inverse fourier transform application:

So the question states:

apply the inverse fourier transform to your answer to the previous problem to show that for x>0 and a> 0,

integral (0 to infinity) ((s sin sx) / (a^2+s^2)) ds = (pi/2) e^(-ax).

So the previous problem was:

Find the fourier transform of the function f defined by:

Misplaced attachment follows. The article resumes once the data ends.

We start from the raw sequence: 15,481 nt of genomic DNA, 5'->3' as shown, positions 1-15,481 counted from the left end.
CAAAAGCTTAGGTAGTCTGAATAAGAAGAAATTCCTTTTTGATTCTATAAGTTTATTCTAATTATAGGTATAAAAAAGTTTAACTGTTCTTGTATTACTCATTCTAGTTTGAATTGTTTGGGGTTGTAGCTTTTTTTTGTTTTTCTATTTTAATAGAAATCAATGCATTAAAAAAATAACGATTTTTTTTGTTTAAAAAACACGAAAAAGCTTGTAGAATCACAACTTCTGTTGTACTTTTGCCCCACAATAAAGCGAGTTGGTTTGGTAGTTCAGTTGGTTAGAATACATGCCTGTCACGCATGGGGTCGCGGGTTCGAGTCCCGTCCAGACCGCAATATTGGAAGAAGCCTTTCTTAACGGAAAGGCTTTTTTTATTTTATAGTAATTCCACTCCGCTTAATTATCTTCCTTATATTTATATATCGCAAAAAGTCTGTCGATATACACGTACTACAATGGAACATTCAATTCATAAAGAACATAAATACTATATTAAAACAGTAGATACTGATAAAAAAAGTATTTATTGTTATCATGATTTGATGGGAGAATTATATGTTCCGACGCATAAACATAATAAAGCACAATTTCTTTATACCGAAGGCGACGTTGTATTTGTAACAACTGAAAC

f(x) = -e^(ax) x<0

= e^(-ax) x>0

and my answer for the x>0 part was: 1/(a+ik)

so applying the inverse fourier transform to the f(x) = e^(-ax) bit,

f(x) = 1/2pi . integral (k=-infinity to infinity) f hat (k) e^(ikx) dk

sooooo get:

f(x) = 1/2pi . integral (k=-infinity to infinity) 1/(a+ik) e^(ikx) dk

and i have no idea where to go from here, please help!